Dissociative Disorders: Conditions in which consciousness or identity is split or altered. A controversial disorder marked by the appearance within on person of two or more distinct personalities, each with its own name and traits; used to be commonly known as "Multiple Personality Disorder (MPD)." Dissociative Identity Disorder: Flaws in MPD Diagnosis Flaws in underlying research Pressure and suggestions by clinicians Media influence Drug Abuse & Addiction Most people who use drugs (legal, illegal, or prescription) use them in moderation; others, however, abuse them. The DSMIV defines substance abuse as "a maladaptive pattern of substance use leading to clinically significant impairment or distress." Drug Abuse & Addiction What does clinically significant mean? Question to Consider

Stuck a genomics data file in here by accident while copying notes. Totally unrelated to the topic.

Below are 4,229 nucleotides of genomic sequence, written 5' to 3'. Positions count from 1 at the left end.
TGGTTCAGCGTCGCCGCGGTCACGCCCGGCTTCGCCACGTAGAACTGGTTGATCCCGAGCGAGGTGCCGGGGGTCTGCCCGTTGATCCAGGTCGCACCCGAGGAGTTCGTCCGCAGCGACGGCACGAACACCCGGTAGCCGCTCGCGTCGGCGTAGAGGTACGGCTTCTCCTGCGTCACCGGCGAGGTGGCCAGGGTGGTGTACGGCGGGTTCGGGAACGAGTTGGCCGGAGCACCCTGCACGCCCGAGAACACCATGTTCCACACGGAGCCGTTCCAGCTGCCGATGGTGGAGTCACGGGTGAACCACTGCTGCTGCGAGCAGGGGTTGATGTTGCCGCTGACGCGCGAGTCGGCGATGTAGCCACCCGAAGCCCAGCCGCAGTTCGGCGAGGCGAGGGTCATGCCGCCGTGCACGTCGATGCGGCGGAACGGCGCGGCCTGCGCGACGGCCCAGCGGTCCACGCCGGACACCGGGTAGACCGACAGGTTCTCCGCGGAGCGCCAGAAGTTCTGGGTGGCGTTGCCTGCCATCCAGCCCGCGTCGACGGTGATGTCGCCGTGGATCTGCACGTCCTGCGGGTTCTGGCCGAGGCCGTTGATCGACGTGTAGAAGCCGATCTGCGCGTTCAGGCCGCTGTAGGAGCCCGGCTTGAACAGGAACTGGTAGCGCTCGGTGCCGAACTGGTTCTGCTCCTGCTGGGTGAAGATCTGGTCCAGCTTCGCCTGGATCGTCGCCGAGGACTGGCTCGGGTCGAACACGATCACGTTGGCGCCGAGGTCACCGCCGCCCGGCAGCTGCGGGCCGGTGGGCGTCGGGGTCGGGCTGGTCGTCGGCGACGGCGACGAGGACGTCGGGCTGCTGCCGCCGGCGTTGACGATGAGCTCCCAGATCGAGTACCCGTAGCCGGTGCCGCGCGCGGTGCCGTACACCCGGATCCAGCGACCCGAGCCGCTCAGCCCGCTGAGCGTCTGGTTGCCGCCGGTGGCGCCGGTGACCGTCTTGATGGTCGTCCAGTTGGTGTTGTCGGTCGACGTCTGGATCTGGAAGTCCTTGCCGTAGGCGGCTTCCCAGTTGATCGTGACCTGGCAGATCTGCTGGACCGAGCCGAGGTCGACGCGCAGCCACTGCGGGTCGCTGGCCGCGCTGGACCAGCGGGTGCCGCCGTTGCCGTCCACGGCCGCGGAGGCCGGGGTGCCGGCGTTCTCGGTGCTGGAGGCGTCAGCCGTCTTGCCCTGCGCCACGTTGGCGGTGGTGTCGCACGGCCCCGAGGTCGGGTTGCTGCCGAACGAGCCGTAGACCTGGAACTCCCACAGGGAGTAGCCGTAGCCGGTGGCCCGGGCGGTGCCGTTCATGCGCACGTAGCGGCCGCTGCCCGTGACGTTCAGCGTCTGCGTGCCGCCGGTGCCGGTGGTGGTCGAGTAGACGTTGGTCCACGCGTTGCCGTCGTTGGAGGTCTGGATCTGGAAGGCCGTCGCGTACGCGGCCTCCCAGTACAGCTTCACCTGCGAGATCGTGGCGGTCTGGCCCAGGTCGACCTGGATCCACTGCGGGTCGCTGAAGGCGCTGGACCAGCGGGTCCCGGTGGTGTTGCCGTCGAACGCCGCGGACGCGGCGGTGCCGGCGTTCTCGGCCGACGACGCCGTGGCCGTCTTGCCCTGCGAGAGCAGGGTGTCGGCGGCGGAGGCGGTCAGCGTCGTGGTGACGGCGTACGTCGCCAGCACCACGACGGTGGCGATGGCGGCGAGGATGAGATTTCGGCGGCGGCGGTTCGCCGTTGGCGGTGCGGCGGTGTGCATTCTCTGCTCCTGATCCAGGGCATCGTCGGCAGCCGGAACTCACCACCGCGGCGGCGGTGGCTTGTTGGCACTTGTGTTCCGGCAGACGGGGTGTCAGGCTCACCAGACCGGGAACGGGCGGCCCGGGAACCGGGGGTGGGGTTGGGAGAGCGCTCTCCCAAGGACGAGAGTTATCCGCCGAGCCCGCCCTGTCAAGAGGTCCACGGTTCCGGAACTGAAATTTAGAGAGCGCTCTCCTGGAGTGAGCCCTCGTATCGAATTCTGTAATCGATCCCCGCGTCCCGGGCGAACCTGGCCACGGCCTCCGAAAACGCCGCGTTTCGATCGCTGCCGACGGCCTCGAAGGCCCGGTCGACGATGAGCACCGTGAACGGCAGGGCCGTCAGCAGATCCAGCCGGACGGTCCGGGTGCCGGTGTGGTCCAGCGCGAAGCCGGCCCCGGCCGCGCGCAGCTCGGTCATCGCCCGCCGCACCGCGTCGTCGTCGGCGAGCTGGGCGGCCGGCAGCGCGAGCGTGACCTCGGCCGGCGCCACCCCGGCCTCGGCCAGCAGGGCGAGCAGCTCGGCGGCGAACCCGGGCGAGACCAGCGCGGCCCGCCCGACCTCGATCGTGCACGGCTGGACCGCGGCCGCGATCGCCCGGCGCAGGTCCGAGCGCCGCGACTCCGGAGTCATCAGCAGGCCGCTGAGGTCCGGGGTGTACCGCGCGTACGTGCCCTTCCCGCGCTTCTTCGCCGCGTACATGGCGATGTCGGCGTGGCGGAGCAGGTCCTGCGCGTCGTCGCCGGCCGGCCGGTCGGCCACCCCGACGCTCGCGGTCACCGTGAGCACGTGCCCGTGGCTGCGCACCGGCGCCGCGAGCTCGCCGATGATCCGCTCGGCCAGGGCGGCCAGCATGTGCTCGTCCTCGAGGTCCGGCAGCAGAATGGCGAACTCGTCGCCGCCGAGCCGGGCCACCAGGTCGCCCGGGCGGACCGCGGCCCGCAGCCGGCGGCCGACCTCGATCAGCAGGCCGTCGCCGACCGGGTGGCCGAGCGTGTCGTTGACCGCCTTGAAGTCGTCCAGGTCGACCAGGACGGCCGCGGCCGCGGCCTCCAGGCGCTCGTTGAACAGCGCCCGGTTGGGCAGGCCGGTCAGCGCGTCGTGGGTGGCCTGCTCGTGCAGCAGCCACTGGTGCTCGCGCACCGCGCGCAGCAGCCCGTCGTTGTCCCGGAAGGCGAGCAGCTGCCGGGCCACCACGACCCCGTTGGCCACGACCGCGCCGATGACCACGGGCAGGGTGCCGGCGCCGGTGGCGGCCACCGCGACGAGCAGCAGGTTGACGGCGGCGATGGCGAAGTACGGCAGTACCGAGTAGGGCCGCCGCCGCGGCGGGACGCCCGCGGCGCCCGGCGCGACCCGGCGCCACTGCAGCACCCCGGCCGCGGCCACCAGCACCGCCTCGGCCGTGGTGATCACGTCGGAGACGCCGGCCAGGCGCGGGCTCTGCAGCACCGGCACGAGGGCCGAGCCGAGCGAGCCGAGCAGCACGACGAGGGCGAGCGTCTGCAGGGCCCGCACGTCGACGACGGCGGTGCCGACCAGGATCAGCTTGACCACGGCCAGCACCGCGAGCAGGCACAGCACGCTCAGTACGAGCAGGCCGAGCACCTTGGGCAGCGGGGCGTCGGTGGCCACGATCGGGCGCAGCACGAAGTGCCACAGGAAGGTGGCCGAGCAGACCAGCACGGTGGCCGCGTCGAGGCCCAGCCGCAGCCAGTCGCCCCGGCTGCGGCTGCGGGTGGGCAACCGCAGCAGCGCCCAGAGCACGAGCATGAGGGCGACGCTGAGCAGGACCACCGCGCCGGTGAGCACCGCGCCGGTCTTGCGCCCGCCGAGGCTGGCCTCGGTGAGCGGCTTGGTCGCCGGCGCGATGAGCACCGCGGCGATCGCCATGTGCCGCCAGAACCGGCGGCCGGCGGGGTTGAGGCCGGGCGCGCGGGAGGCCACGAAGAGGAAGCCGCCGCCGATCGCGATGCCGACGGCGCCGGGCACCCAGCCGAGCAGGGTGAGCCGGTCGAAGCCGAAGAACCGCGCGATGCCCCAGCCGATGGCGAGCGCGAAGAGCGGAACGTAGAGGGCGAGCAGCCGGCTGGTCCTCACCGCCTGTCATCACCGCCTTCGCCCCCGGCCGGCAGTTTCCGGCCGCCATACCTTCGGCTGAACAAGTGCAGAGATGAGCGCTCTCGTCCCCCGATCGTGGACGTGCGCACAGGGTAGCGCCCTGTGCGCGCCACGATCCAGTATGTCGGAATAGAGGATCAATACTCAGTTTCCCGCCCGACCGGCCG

Are addicts people who refuse to exert free will and moral responsibility, or are they suffering from a disease over which they have no control? Do they belong in prison, or in treatment? Be Careful... Recall the definition of a stereotype: a summary impression of a group, in which a person believes that all members of the group share common traits. What does an addict "look" like? What does an Addict Look Like? Learning, Culture, and Addiction Addiction patterns vary according to cultural practices and the social environment. Policies of total abstinence tend to increase addiction rates rather than reduce them. Not all addicts have withdrawal symptoms when they stop taking a drug. Addiction does not depend on the properties of the drug alone, but also on the reason for taking it. Debating the Causes of Addiction Problems with drugs are more likely when: A person has a physiological vulnerability to a drug. A person believes she or he has no control over the drug. Laws or customs encourage people to take the drug in binges, and moderate use is neither tolerated nor taught. A person comes to rely on a drug as a method of coping with problems, suppressing anger or fear, or relieving pain. Members of a person's peer group use drugs or drink heavily, forcing the person to choose between using drugs or losing friends. Schizophrenia Schizophrenia